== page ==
Unless you were born with the karmic grace of Hawaiian ancestry, it is likely that you squeeze into a neoprene tuxedo before descending into the magical blue-green briny deep. You know what I am talking about—that smelly black morass, semi-dry lump of love that keeps you warm and snugly while being tossed around the waves. The piece of gear no sane California surfer goes without—the wetsuit.
Let’s talk about what your wetsuit is made from. Rubber? Neoprene? Latex? Aren’t they all the same? Generally, there are two types of rubber—natural rubber that comes from a tree and synthetic rubber derived from petrochemical sources.
The first use of rubber is thought to have been by those loco Olmecs, who centuries later passed on their knowledge of natural rubber from the Hevea tree in 1600 BCE to the ancient Mayans. They boiled the harvested rubber to make a ball for their Mesoamerican ballgame, which was similar to racquetball. Word on the anthropological street is that if you lost during one of those games you were slated for decapitation and served up for sacrifice, Pablo Escobar style. It sucked to be a loser. Luckily, nobody is going to cut your head off for surfing—unless perhaps you paddle out at Lunada Bay.
Traditionally, your mainstream wetsuit is not made from natural tree rubber—it’s neoprene. Neoprene was invented by a DuPont scientist in 1930 after attending a chemistry lecture from a priest at the University of Notre Dame. Divine intervention? I won’t get into the chemical details of producing neoprene, but as you can imagine it’s not like growing tomatoes in your organic garden.
The process of producing neoprene is called vulcanisation. It involves mixing petrochemicals with additives such as sulfur and other curing agents, then heating and pressurizing the wicked environmental witch’s brew into large, thick sheets of neoprene. Patagonia’s wetsuit development manager Hub Hubbard knows how toxic the process is and put it straight when he said, “neoprene is nasty stuff.”
A handful of companies use a material called geoprene, which is derived from limestone. Though it isn’t oil, limestone is still mined from mountains using heavy machinery and energy-intensive extraction methods. In order to process the limestone into sheets of fabric, the limestone is crushed and heated at very high temperatures and introduced to chemicals to produce acetylene, which is the basis for limestone-derived polychlorene.
Once the rubber is cut into the thickness required for your wetsuit, nylon or polyester fabric is glued onto the rubber. This fabric makes the rubber part of the suit soft against your skin and also allows for screen printing logos and words like Rip Curl or O’Neill. More glue is added to connect all the different pieces and then at the end, the seams are sewn and taped. Add a zipper or two and a few strips of velcro and voilà—you got your wettie.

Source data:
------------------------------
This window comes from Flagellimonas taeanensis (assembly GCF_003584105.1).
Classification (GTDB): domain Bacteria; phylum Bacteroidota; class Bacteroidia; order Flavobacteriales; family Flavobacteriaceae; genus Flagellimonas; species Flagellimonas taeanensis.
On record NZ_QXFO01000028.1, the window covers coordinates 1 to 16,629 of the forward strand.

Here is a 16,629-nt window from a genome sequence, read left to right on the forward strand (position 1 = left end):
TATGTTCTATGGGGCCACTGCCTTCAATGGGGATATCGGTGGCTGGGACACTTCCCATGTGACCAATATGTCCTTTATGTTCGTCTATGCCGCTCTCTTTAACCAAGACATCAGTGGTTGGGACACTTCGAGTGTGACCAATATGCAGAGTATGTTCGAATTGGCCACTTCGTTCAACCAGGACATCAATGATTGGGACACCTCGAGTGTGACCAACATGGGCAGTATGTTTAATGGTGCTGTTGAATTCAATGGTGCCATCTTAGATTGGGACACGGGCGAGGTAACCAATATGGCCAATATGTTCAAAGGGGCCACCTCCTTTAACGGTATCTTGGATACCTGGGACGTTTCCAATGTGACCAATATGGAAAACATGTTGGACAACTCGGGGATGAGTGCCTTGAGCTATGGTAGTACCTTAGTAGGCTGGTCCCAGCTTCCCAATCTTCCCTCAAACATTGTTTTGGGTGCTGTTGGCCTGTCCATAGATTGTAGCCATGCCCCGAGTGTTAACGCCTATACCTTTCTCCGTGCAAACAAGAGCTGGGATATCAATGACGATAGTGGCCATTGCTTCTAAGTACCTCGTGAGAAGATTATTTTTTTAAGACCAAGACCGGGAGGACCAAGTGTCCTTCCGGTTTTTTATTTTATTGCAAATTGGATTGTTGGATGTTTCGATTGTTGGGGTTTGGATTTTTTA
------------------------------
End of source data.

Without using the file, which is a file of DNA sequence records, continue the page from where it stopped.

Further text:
Ready to move to Hawaii where you’ll never need to wear another petrochemical suit? Don’t book your ticket yet, because our friends at Patagonia just turned the wetsuit industry on its head. This fall they are releasing, in their words, “the world’s first and only neoprene-free wetsuits made with natural rubber from sources that are Forest Stewardship Council® certified by the Rainforest Alliance.”
Certified stewards, alliances, and councils—oh my. But do they work?
Steve Jobs once said, “Be a yardstick of quality. Some people aren’t used to an environment where excellence is expected.” Regrettably, if you have to buy a new wetsuit next year, or if it falls apart as the winter swells march in, then it isn’t sustainable nor functional—eco products must perform as well as their counterparts and provide equal or better functionality over their dirty oily friends.
Don’t get me wrong–I have great respect for Patagonia and what they are trying to do. They claim in their press release on their new wetsuits that “using natural rubber reduces the CO2 emitted in wetsuit manufacturing by up to 80 percent.” In the meantime, before we start holding hands and singing kumbaya, we need to really understand what is happening here. Using natural rubber à la Olmec style is a huge leap forward, but there is still factory processing going on—and how about the glue?
Additionally alarming, Patagonia states that they are sourcing the wetsuit material in Guatemala. Does that mean they are extracting the natural rubber in Central America and shipping it to Asia for manufacturing? Then shipping it back across the ocean to us as consumers once it’s been produced? This seems like an extremely large carbon footprint to move all that material and product around the world.
I know it’s not perfect and Patagonia isn’t making any claims of saving the world one wetsuit at a time. I really hope this starts a new trend that attempts to steer our wetsuit industry away from petrochemicals. Patagonia’s new natural rubber wetsuit is definitely aligned with their mission statement to “inspire and implement solutions to the environmental crisis.” Regardless of the hurdles yet to be overcome, I’ll be purchasing one this winter in solidarity of their movement towards cleaner products, and so should you.